Quack Overflow - Stack Overflow's take on April Fool!

At this point of time, somewhere in the world is April 1st, but not in the place, where I am writing this story! Spending most of the time on Stack Overflow, I just happen to notice something weird in the page. The Quack Overflow! It's a cute ducky in the bottom right of the page, asks if I need any help, which was rather weird.

Quack Step 1

I was thinking it might be a nasty plugin, but thinking about Stack Overflow and using the browser in Incognito mode, I thought, okay this is not a BHO (browser helper object) or my Chrome is hijacked (coz there's literally no way it can happen due to my environment setup). I began by clicking on the ducky. Something weird happened again.

Quack Step 2

Okay, fine, let me enable the microphone, but wait, what? I didn't get a request to enable or no sense of recording from my microphone device. At this point I was damn sure this is some kind of prank. But it showed me something like this!

Quack Overflow is listening

I am totally sure about the fact that I haven't been giving any vocal input to the ducky and woah, seriously? Now I am more interested. So I thought of using the No option for the microphone. I was really surprised to get this.

No need of Mic

With the magic of the internet, you can just explain your problem anyway!

What? Seriously? Now this is a real prank. Ha ha. After a few seconds of shouting, no matter if I had the microphone on or not, I get the below message, which makes me believe that the duck is really listening.

Speak up a little

Then I started shouting, and for the sake of co-incidence, this ducky gave me a positive message like this:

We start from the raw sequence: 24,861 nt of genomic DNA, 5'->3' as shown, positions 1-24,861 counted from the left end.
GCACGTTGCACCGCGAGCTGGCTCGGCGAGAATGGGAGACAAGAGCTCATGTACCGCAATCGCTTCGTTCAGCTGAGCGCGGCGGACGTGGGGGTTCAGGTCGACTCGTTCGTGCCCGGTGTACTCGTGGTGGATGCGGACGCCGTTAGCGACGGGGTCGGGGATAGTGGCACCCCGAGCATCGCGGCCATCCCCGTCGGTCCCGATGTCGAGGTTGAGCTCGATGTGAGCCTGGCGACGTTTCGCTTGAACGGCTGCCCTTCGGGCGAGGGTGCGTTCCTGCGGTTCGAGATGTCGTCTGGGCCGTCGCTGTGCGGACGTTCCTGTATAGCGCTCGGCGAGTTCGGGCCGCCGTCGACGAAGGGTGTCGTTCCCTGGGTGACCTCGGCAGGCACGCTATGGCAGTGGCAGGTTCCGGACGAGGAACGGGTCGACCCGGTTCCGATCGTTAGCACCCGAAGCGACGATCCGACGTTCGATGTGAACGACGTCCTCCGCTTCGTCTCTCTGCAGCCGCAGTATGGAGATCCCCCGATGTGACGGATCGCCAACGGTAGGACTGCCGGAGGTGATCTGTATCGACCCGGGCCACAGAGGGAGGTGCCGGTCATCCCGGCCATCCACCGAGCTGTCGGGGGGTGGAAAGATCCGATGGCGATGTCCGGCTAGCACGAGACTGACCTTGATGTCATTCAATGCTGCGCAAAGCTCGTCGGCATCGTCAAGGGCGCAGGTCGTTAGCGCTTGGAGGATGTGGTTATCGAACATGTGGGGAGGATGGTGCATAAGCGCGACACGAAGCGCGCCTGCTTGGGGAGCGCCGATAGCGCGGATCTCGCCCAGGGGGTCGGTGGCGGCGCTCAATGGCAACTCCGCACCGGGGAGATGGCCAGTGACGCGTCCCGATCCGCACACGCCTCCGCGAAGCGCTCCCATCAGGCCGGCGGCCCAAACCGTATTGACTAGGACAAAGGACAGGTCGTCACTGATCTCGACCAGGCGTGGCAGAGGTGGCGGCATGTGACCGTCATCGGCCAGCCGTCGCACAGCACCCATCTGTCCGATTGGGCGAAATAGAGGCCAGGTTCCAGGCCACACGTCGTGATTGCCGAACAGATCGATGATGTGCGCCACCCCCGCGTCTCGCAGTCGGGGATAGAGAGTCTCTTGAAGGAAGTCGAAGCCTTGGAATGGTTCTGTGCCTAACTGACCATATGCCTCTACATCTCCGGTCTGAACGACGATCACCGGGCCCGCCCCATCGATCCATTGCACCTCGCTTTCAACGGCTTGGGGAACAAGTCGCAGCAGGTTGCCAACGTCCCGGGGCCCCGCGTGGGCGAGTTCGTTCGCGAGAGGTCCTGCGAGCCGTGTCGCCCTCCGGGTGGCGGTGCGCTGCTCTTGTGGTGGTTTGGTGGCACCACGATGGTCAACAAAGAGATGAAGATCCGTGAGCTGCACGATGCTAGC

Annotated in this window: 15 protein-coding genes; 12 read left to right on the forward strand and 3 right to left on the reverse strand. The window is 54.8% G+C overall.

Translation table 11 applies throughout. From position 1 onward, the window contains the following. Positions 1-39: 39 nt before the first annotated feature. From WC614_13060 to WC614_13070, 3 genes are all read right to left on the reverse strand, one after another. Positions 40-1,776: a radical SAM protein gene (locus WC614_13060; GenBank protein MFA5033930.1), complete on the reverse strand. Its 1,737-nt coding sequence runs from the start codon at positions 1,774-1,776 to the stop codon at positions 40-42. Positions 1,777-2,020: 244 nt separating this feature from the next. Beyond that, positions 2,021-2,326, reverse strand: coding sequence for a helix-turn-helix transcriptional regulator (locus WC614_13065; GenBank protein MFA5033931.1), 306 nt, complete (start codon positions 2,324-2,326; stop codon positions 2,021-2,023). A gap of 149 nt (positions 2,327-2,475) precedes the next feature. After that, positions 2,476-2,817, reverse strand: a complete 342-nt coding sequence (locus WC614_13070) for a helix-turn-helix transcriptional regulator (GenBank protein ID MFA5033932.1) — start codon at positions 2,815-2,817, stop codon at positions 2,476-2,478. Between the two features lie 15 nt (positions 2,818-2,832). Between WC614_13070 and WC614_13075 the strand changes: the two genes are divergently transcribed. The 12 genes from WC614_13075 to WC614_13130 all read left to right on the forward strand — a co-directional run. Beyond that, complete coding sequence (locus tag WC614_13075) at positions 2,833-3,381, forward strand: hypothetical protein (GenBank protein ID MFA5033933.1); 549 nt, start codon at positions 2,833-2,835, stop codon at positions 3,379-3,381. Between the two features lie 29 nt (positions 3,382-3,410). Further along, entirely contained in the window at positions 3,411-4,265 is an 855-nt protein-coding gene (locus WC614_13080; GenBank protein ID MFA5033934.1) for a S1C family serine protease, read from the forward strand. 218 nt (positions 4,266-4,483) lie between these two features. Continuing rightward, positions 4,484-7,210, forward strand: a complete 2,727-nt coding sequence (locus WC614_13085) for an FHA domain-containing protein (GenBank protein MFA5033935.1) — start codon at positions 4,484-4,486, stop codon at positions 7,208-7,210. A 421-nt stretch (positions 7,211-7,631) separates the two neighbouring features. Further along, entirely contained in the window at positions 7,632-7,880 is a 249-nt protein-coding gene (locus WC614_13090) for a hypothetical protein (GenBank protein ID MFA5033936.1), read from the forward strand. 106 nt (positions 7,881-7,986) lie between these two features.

Thinking about the problem

Wow, so something really happened. I was waiting for something to happen, but all I got was a quack:


That was my ROFL moment. I knew from the beginning this is a prank and it proved as it's just going to behave the same way, no matter what I do. And I get this message:


Well, I would have clicked on the I hate this duck link but I was patient enough to see what's there. There was one important learning in this ducky prank, which was nothing other than Rubber duck debugging, which, as per Wikipedia says:

In software engineering, rubber duck debugging or rubber ducking is a method of debugging code. The name is a reference to a story in the book The Pragmatic Programmer in which a programmer would carry around a rubber duck and debug their code by forcing themselves to explain it, line-by-line, to the duck. Many other terms exist for this technique, often involving different inanimate objects.

Many programmers have had the experience of explaining a problem to someone else, possibly even to someone who knows nothing about programming, and then hitting upon the solution in the process of explaining the problem. In describing what the code is supposed to do and observing what it actually does, any incongruity between these two becomes apparent. More generally, teaching a subject forces its evaluation from different perspectives and can provide a deeper understanding. By using an inanimate object, the programmer can try to accomplish this without having to interrupt anyone else.